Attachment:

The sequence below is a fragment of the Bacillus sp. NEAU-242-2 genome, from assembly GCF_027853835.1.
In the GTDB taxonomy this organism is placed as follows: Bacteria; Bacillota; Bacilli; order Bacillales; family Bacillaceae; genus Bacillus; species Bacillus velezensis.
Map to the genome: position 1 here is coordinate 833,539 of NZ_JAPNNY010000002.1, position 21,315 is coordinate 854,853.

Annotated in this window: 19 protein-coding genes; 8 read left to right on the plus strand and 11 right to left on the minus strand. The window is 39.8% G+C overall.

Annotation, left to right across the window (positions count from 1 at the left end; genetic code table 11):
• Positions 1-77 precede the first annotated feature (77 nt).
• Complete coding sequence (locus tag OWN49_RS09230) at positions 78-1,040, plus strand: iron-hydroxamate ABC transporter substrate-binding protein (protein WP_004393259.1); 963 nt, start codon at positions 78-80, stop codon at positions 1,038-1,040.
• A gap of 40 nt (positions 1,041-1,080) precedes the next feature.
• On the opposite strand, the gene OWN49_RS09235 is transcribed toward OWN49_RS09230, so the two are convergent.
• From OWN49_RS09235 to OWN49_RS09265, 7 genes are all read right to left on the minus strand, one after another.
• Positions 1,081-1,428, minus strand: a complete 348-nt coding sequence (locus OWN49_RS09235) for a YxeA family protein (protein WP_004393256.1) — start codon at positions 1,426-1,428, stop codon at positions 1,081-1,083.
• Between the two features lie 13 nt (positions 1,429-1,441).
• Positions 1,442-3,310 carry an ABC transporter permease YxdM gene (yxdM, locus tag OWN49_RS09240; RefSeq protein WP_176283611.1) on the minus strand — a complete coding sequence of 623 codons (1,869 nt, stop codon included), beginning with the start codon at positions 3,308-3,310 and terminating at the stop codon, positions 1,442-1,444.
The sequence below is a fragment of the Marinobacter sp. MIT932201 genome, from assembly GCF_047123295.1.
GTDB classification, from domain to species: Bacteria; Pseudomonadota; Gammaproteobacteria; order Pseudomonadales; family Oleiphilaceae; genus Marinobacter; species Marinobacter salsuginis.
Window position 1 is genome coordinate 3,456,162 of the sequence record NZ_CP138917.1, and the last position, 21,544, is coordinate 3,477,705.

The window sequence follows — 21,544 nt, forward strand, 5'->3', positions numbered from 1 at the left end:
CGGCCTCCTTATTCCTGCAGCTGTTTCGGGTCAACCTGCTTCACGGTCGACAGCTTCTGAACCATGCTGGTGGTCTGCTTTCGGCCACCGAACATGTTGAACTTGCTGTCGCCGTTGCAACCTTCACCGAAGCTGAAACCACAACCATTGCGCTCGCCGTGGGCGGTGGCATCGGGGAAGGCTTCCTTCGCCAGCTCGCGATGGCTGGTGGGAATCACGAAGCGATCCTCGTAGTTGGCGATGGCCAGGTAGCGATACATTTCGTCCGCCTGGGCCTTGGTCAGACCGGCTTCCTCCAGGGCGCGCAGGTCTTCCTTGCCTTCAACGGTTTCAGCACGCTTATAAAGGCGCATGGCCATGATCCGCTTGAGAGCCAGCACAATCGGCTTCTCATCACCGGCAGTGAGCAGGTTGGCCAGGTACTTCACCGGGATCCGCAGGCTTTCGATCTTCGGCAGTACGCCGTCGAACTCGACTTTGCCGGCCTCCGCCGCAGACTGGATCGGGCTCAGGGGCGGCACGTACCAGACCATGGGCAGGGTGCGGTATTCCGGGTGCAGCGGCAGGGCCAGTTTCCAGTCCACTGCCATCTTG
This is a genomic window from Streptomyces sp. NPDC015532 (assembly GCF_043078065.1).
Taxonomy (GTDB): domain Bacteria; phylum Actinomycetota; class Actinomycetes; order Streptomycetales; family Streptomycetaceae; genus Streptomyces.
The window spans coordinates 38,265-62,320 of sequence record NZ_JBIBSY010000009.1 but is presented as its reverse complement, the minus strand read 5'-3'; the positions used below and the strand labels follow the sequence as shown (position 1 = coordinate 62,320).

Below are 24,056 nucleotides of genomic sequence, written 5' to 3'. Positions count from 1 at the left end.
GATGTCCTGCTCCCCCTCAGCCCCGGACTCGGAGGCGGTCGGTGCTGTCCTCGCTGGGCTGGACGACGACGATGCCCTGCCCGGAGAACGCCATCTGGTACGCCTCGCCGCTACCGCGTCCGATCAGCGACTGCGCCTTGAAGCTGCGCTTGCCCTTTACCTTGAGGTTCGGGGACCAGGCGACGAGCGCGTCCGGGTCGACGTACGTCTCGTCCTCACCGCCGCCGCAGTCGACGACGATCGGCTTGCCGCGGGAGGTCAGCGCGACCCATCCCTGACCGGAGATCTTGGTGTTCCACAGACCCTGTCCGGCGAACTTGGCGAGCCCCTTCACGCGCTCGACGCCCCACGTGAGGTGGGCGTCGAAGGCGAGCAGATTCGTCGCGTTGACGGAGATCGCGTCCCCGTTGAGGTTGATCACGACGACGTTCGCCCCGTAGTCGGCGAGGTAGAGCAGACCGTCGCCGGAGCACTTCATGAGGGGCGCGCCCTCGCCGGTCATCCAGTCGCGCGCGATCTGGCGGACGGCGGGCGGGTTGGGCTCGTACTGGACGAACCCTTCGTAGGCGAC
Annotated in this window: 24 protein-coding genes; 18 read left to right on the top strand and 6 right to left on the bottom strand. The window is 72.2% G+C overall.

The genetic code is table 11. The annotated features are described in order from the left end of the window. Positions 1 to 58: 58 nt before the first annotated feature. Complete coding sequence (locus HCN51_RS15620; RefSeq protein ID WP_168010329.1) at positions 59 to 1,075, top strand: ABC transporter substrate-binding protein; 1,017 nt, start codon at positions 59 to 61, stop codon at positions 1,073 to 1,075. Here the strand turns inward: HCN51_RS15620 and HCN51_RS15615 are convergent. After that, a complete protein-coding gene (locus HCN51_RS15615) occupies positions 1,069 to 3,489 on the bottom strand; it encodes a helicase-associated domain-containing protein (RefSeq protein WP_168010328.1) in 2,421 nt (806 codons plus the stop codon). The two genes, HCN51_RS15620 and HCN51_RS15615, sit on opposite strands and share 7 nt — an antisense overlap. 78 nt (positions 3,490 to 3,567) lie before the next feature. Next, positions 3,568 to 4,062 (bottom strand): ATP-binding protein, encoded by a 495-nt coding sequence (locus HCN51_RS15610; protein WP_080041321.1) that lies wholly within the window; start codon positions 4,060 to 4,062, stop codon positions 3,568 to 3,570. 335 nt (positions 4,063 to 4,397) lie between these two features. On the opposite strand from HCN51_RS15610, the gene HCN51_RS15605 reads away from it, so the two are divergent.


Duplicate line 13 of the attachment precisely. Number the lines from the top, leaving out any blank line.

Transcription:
• Positions 1,442-3,310 carry an ABC transporter permease YxdM gene (yxdM, locus tag OWN49_RS09240; RefSeq protein WP_176283611.1) on the minus strand — a complete coding sequence of 623 codons (1,869 nt, stop codon included), beginning with the start codon at positions 3,308-3,310 and terminating at the stop codon, positions 1,442-1,444.